What’s one piece of advice you would offer to prospective applicants interested in joining UBC’s program?
My advice, as a mental health advocate, isn’t specific to the UBC Genetic Counselling Program, but to anyone entering any graduate program. I recommend taking time off from school or paid employment (if possible) before starting graduate studies. I personally went straight from high school, to my undergraduate degree, to the UBC Genetic Counselling Program, and then from there to immediately start working as a Research Genetic Counsellor. I actually took a break for six months from paid employment in 2010-2011, and I wish I had done this sooner in my career. The Genetic Counselling program, in particular, is intense and expensive, and there is a great deal of motivation to find paid employment immediately following graduation (for many reasons!), and so if you can take some time off before the program to recharge and do some focused mental health self-care (whatever that means to you), including spending time identifying and developing more self-care strategies, I think this will help set you up for success.
Looking back, what was the biggest highlight from your time in the program?
It’s difficult to choose just one highlight, so I am going to share three. One was my experience conducting research with Dr. Jehannine Austin — she has been a fabulous mentor to me ever since. Another was the opportunity to work with Susan Creighton at the UBC Huntington’s Disease clinic — I found this incredibly valuable. The last one was meeting my wonderful classmates — we stay in close touch and continue to be supports for one another.
What are you doing now?
In September 2014, I returned to UBC to do my PhD in the Interdisciplinary Studies Graduate Program. I am co-supervised by Dr. Jehannine Austin and Dr. Lynda Balneaves, and my research aims to help women and their clinicians make challenging decisions about treatment for depression during pregnancy. My goal is to develop a personalized approach to treating perinatal depression through a holistic research plan, including conducting interviews with women about antidepressant use during pregnancy and examining genetic differences that might affect how women’s bodies metabolize antidepressant medications during pregnancy.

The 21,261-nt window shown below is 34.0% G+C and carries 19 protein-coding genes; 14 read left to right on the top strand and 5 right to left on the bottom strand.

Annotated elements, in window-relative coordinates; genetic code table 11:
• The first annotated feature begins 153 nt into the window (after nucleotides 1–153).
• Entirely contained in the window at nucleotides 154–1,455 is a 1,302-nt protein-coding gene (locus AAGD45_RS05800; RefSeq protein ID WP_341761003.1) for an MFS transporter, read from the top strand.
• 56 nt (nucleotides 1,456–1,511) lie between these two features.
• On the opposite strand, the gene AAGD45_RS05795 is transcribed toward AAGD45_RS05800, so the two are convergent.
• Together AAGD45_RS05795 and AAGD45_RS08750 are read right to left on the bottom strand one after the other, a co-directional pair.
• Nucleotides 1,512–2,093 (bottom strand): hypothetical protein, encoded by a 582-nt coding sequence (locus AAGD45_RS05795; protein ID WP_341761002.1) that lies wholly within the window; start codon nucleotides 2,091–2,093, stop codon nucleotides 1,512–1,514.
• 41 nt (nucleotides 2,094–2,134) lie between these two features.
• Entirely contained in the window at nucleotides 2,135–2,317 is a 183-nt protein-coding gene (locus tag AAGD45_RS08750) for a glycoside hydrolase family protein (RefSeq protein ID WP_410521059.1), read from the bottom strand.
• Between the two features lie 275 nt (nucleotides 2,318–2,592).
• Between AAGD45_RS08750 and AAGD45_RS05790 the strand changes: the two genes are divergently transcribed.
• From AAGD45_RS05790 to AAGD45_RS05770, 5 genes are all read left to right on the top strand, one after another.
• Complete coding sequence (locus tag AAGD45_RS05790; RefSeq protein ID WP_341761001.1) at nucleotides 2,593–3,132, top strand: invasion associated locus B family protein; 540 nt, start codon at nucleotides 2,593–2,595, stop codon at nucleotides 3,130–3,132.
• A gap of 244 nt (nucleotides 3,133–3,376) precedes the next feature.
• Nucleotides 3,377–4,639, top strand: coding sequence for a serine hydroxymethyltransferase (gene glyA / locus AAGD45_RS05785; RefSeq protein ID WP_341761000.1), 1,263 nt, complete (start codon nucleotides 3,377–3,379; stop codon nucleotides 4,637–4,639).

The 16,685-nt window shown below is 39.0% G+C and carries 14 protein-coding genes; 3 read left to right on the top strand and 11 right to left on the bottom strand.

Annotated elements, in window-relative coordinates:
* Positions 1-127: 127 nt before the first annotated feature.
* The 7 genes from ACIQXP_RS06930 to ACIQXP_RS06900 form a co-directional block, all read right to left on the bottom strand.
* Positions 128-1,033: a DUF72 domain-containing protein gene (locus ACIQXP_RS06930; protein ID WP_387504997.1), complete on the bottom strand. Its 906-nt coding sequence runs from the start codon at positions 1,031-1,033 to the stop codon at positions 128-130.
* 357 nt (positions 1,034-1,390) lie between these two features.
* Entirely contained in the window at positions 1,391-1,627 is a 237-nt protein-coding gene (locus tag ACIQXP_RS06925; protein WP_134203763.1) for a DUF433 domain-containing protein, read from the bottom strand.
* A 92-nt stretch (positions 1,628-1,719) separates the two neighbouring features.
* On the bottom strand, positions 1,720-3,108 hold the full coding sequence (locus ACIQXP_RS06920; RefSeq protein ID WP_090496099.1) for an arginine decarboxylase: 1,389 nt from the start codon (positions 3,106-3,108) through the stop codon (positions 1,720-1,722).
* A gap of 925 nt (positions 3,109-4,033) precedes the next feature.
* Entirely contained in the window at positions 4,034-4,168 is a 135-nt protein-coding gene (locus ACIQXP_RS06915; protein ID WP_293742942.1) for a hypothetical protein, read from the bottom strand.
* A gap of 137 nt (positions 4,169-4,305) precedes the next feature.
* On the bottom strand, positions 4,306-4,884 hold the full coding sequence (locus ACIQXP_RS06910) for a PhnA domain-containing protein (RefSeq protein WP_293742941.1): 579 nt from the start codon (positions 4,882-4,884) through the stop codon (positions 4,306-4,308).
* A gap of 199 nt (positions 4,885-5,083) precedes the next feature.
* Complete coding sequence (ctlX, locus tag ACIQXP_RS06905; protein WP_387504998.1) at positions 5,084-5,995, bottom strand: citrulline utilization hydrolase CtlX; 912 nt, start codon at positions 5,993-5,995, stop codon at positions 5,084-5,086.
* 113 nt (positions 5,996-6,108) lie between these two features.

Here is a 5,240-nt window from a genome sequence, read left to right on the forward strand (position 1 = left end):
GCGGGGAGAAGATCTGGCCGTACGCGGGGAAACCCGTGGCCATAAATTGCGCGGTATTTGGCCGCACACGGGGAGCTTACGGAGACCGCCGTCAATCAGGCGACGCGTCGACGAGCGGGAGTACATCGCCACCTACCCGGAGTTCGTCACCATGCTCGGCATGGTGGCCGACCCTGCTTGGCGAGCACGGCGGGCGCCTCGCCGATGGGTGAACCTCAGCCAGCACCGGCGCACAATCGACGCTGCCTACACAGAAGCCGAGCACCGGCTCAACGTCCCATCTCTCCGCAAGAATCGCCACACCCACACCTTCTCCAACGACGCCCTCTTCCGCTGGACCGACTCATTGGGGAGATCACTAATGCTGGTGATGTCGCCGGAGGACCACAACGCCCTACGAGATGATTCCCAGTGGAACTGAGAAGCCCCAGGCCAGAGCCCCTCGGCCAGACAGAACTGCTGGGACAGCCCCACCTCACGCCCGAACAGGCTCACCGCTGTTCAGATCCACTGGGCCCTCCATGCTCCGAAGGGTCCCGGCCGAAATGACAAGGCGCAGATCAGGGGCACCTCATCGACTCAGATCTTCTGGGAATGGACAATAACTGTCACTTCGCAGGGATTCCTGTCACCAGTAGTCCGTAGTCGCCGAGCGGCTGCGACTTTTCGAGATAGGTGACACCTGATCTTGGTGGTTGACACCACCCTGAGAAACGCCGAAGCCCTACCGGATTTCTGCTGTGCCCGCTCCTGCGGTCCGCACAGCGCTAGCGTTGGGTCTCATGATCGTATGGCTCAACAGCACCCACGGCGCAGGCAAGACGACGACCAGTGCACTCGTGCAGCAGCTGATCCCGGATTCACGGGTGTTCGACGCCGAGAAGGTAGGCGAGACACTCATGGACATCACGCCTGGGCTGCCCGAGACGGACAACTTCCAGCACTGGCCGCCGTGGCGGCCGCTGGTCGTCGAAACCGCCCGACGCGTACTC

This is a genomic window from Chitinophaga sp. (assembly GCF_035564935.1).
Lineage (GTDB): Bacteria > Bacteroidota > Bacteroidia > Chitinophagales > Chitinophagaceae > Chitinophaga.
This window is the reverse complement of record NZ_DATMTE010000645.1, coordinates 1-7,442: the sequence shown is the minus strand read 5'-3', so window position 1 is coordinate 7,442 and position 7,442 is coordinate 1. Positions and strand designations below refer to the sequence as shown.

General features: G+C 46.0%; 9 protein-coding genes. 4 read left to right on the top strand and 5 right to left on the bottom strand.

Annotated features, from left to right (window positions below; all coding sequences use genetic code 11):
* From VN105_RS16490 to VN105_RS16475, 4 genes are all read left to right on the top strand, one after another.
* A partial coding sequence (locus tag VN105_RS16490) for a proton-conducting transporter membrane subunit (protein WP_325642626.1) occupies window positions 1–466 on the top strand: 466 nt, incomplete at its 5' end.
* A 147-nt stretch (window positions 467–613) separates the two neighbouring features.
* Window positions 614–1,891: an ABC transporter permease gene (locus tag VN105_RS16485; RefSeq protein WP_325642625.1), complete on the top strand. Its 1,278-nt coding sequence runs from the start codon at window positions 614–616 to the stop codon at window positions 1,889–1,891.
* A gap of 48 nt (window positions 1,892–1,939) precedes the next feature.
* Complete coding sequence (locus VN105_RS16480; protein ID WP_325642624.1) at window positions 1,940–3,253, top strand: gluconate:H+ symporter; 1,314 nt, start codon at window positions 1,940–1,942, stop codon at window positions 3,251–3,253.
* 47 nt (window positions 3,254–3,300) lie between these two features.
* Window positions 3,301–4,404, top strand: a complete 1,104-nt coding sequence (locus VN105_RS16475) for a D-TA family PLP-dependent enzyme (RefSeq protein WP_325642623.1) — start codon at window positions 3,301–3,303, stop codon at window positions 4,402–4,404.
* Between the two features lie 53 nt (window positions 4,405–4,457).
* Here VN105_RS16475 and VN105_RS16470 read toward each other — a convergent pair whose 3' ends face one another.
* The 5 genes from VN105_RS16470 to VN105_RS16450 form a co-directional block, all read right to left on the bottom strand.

How did UBC’s Genetic Counselling Program prepare you for your current role?
First of all, the UBC Genetic Counselling Program connected me with Dr. Austin and supported me to conduct research in the area of perinatal mental health in medical genetics during the program, which prepared me for my current role in a very direct way. In addition to that, however, I would say that the program prepared me (and all the students) with the core skills to be a genetic counsellor, which can be used, and built upon, in a variety of roles. I worked as a Research Genetic Counsellor with Dr. Austin after graduating in 2007, and successfully wrote my genetic counselling certification board exam in 2009. It is a huge challenge for Genetic Counselling programs to prepare their students for the many facets of what it means to be a genetic counsellor, and the many roles that genetic counsellors can perform after graduation, and the UBC Genetic Counselling Program continues to strive to prepare their students with as diverse an experience as possible in the ever-shifting landscape of advances in this exciting field.